Photo Credit: Rabbi Sacks
Rabbi Lord Jonathan Sacks

The moment had come. Moses was about to die. He had seen his sister Miriam and brother Aaron pre-decease him. He had prayed to God – not to live forever, not even to live longer, but simply, “Let me go over and see the good land beyond the Jordan” (Deut. 3:25). Let me complete the journey. Let me reach the destination. But God said No: “That is enough,” the Lord said. “Do not speak to me anymore about this matter” (Deut. 3:26). God, who had acceded to almost every other prayer Moses prayed, refused him this.

What then did Moses do on these last days of his life? He issued two instructions, the last of the 613 commands, that were to have significant consequences for the future of Judaism and the Jewish people. The first is known as Hakhel, the command that the king summon the people to gather during Sukkot following the seventh, Shemittah year:



“At the end of every seven years, in the year for canceling debts, during the Festival of Tabernacles, when all Israel comes to appear before the Lord your God at the place He will choose, you shall read this law before them in their hearing. Assemble the people – men, women and children, and the foreigners residing in your towns – so they can listen and learn to fear the Lord your God and follow carefully all the words of this law. Their children, who do not know this law, must hear it and learn to fear the Lord your God as long as you live in the land you are crossing the Jordan to possess.”


There is no specific reference to this command in the later books of Tanach, but there are accounts of very similar gatherings: covenant renewal ceremonies, in which the king or his equivalent assembled the nation, reading from the Torah or reminding the people of their history, and calling on them to reaffirm the terms of their destiny as a people in covenant with God.

That, in fact, is what Moses had been doing for the last month of his life. The book of Deuteronomy as a whole is a restatement of the covenant, almost forty years and one generation after the original covenant at Mount Sinai. There is another example in the last chapter of the book of Joshua (Josh. 24). Joshua had fulfilled his mandate as Moses’ successor, bringing the people across the Jordan, leading them in their battles and settling the land.

Another occurred many centuries later in the reign of King Josiah. His grandfather, Menasseh, who reigned for 55 years, was one of the worst of Judah’s kings, introducing various forms of idolatry, including child sacrifice. Josiah sought to return the nation to its faith, ordering among other things the cleansing and repair of the Temple. It was in the course of this restoration that a copy of the Torah was discovered, sealed in a hiding place, to prevent it being destroyed during the many decades in which idolatry flourished and the Torah was almost forgotten. The king, deeply affected by this discovery, convened a Hakhel-type national assembly:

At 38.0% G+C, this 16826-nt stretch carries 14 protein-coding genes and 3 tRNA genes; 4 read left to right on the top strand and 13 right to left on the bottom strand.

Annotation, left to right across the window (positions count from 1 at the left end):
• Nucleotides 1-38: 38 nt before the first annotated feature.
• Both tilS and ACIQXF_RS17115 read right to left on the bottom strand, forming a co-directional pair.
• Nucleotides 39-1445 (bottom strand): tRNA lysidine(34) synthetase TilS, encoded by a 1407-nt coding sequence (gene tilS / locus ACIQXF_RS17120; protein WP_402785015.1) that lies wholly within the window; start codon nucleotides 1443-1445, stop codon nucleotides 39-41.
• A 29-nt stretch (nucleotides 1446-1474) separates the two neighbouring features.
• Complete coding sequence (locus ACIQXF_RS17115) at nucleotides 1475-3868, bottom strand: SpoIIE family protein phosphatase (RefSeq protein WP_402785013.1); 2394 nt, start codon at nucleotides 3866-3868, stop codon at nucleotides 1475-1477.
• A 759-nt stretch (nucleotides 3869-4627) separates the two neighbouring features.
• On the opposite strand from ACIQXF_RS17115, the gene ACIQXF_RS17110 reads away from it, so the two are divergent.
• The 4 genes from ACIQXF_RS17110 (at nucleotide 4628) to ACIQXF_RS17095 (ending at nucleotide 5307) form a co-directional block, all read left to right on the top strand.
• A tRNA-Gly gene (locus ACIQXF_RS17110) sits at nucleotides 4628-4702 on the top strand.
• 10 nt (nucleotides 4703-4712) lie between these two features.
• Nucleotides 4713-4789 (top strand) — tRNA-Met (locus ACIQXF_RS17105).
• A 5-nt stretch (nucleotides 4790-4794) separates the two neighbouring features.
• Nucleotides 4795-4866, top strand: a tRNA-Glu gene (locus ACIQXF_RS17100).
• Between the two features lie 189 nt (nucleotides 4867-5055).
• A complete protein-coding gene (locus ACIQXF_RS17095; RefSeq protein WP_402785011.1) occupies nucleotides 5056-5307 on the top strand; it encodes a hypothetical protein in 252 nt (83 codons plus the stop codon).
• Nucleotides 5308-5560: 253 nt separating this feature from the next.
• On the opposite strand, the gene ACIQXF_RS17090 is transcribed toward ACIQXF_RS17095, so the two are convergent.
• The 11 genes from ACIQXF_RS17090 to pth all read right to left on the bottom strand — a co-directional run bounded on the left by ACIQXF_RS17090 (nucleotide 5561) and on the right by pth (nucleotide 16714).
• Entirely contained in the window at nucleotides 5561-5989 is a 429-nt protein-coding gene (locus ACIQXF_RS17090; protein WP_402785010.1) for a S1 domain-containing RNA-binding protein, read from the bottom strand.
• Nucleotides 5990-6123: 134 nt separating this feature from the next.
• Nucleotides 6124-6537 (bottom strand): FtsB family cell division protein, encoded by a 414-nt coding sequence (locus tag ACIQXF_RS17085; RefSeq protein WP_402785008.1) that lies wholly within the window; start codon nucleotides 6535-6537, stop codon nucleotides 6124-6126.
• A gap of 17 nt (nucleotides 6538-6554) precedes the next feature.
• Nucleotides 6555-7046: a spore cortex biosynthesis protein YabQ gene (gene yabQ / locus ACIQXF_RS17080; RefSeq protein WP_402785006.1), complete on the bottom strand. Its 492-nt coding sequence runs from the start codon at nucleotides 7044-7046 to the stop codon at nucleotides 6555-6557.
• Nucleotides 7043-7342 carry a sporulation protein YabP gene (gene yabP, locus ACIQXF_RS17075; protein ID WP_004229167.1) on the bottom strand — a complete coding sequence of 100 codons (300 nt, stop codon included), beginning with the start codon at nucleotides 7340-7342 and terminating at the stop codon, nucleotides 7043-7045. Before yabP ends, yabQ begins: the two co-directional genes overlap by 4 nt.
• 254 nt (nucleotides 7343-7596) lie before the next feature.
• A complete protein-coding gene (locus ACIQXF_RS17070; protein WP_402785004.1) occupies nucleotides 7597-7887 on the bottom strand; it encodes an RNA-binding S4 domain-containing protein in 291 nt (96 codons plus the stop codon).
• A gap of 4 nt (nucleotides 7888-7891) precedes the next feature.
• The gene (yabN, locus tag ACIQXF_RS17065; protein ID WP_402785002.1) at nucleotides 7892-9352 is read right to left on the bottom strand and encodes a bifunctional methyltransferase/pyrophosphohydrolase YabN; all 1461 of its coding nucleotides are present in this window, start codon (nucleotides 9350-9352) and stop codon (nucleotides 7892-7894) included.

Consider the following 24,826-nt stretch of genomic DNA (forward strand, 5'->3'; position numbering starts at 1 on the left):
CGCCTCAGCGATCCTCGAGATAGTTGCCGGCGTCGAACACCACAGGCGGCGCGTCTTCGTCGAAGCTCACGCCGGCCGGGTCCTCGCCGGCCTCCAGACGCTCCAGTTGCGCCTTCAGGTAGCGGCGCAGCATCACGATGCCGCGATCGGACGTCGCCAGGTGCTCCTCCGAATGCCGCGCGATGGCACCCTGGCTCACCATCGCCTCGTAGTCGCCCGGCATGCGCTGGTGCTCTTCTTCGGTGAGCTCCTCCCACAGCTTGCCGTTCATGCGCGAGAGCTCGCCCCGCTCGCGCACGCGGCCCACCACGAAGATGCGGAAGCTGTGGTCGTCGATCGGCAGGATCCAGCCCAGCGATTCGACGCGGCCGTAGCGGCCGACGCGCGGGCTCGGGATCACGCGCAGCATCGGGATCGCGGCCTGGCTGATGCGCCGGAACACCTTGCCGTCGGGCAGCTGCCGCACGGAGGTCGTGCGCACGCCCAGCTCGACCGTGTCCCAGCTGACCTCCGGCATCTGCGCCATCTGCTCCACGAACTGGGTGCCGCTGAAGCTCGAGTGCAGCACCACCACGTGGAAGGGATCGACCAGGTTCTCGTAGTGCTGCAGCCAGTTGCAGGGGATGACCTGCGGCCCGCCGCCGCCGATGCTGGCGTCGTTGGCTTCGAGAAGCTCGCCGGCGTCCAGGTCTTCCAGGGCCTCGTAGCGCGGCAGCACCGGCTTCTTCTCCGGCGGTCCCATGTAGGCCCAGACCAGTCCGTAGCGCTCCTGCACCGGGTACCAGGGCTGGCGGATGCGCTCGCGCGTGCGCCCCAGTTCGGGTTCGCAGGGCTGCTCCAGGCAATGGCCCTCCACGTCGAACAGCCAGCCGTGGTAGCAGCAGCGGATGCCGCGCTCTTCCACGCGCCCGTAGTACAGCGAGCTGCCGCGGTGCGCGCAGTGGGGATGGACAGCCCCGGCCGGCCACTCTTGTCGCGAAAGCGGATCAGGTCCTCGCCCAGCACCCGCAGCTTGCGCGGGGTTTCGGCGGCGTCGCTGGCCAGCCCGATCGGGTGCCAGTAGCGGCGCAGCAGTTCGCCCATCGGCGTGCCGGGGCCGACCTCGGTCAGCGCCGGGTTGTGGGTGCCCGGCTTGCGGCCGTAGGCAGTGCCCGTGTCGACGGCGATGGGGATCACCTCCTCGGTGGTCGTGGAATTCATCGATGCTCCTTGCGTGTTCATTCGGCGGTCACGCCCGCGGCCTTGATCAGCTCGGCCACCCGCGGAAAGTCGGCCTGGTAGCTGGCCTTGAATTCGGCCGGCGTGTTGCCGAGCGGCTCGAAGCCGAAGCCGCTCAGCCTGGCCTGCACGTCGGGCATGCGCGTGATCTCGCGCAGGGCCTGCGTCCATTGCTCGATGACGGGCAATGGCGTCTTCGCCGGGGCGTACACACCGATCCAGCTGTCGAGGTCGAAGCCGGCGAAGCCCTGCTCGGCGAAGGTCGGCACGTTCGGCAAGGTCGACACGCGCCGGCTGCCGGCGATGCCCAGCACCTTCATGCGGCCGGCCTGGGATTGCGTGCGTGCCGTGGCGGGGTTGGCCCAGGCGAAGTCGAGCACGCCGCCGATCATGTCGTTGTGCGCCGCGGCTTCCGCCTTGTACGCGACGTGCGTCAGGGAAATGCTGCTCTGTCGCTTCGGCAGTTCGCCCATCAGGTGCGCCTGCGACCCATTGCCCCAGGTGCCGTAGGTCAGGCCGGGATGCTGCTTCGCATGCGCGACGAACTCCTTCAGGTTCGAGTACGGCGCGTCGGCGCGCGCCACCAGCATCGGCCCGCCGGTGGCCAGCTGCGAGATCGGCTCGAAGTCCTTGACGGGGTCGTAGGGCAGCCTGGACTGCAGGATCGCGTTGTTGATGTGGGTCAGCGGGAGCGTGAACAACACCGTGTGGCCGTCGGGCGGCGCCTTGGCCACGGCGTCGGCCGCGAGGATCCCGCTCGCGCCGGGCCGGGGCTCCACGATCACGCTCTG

“Then the king called together all the elders of Judah and Jerusalem. He went up to the temple of the Lord with the people of Judah, the inhabitants of Jerusalem, the priests and the prophets – all the people from the least to the greatest. He read in their hearing all the words of the Book of the Covenant, which had been found in the temple of the Lord. The king stood by the pillar and renewed the covenant in the presence of the Lord – to follow the Lord and keep his commands, statutes and decrees with all his heart and all his soul, thus confirming the words of the covenant written in this book. Then all the people pledged themselves to the covenant.” (2 Kings 23:1-3)


The most famous Hakhel-type ceremony was the national gathering convened by Ezra and Nehemiah after the second wave of returnees from Babylon (Neh. 8-10). Standing on a platform by one of the gates to the Temple, Ezra read the Torah to the assembly, having positioned Levites throughout the crowd so that they could explain to the people what was being said. The ceremony that began on Rosh Hashanah, culminated after Sukkot when the people collectively “bound themselves with a curse and an oath to follow the Law of God given through Moses the servant of God and to obey carefully all the commands, regulations and decrees of the Lord our Lord” (Neh. 10:29).

The other command – the last Moses gave the people – was contained in the words: “Now write down this song and teach it to the Israelites,” understood by rabbinic tradition to be the command to write, or at least take part in writing, a Sefer Torah. Why specifically these two commands, at this time?

Something profound was being transacted here. Recall that God had seemed brusque in His dismissal of Moses’ request to be allowed to cross the Jordan. “That is enough … Do not speak to me anymore about this matter.” Is this the Torah and this its reward? Is this how God repaid the greatest of the prophets? Surely not.